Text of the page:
Radical Abdominoplasty

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The Procedure

A classic abdominioplasty is also known as a radical abdominioplasty.

An abdominoplasty (or tummy tuck) is the removal of any excess skin and fat from the lower abdomen as well as repairing the muscle separation of the anterior abdominal wall. These may be causing problems with the skin - including infection and dermatitis. This may be associated with people who have lost a large amount of weight or women who have had previous pregnancies.

Any separation of the rectus abdominis muscles can be retightened and corrected. This will result in improved abdominal tone which may be resistant to usual toning techniques. This would also improve the weakness as well as enhancing the appearance of the muscles of the abdominal wall.

Repairing the separation of the rectus abdominis muscles will also lead to an increase in core strength. Many patients also feel that back pain may be improved. Furthermore, some stress and urge incontinence of urine may be reduced by having this muscle repair performed. Abdominoplasty also helps to create a more “normal” appearance to the abdomen by removing the excess apron of skin and fat.

Any abdominal hernia or bulges that are present will also be repaired at the time of surgery. The operation may involve removal of the skin and adipose (fat) tissue that is excessive. Classically the skin and fat are removed. The umbilicus is islanded and left in place and then the skin is mobilised around it to create a new hole for relocation of the umbilicus. A new umbilical position may be relocated into an aesthetically ideal position.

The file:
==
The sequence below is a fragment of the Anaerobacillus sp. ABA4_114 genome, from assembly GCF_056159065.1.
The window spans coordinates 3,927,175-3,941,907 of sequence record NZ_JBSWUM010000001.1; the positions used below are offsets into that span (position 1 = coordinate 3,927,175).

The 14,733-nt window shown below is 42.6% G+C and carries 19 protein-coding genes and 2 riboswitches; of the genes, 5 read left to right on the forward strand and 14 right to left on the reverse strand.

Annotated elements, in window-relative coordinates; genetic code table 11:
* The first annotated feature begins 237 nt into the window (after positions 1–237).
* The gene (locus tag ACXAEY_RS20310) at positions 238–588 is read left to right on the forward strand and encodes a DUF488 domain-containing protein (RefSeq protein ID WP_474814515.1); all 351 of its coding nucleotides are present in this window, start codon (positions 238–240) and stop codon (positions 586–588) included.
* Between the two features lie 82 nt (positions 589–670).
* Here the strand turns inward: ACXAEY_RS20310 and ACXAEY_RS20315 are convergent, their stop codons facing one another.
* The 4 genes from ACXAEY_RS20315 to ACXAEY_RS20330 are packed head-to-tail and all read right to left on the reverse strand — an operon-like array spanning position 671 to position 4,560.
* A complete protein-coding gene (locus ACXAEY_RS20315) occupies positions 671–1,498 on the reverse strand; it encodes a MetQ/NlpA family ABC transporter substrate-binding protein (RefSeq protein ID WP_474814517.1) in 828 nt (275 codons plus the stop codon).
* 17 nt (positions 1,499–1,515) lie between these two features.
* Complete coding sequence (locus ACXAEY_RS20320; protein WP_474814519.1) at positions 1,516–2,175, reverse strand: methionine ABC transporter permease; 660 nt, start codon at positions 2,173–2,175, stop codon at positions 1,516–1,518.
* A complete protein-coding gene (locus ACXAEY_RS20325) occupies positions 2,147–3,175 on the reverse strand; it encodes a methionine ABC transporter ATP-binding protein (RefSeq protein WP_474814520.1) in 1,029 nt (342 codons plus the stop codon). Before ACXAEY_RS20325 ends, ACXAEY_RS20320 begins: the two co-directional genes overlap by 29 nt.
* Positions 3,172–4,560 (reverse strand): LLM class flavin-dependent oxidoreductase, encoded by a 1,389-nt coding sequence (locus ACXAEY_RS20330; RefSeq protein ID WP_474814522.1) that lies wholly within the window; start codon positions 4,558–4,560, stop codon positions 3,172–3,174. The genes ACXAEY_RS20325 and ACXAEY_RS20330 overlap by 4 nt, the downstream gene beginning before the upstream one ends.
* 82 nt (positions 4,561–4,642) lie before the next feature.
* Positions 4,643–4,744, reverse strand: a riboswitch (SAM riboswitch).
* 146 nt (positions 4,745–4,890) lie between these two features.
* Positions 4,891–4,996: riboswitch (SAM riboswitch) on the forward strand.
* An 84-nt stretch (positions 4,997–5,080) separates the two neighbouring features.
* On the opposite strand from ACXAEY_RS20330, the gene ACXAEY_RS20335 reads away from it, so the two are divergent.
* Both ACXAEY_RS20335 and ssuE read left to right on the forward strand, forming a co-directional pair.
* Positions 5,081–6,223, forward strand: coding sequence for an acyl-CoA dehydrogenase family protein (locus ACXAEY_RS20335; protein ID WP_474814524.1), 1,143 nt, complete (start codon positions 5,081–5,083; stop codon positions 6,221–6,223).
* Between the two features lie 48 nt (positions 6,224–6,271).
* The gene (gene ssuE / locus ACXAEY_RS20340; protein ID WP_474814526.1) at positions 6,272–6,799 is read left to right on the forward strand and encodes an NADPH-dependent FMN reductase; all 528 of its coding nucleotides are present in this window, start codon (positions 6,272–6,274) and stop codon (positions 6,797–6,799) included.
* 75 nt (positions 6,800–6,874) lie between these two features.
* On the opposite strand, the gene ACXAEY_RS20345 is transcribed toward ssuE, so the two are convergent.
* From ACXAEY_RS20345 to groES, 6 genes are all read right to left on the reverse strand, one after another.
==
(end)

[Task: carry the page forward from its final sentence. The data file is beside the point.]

All patients have the procedure performed as an inpatient and remain in hospital for two to five days. Most patients are discharged home without drains which are removed during their inpatient stay.

Goals of abdominoplasty (tummy tuck)

  • To create a more normal appearance of the abdomen.
  • Repair any abdominal herniae that may be present.
  • Removal of the apron of excess skin and fat.
  • Improvement in abdominal muscle tone and shape.
  • Revision of any existing scars.

The operation may involve approaching only the skin if this is the only element that is excessive. It may progress to performing excision of skin, fat as well as mobilisation of the umbilicus. Usually an incision is made in the lower half of the abdomen and abdominal skin is removed between this incision all the way up to the umbilicus. The skin above this is then undermined allowing it to be pulled down to meet lower incision. A new umbilical position will be relocated in an aesthetically sensitive manner. Before the skin is closed the underlying muscles are surgically tightened with stitches. Drains are then placed and the skin is stitched together using dissolvable stitches.


From 1st January 2016 Medicare has imposed restrictions on the use of the item number for Abdominoplasty (including the mini and vertical abdominoplasty).  In order to qualify under the new Medicare guidelines it is important that patients fulfil the following criteria:

  • There is intertrigo (severe rashes and skin ulceration) or another skin condition that risks loss of skin integrity and has failed three months of conventional (non-surgical) treatment
  • The excess skin interferes with the activities of daily living
  • The weight loss is equivalent to a loss of 5 BMI (body mass index) point which has been stable for at least six months



There are alternative options including a mini abdominoplasty and a vertical abdominoplasty.

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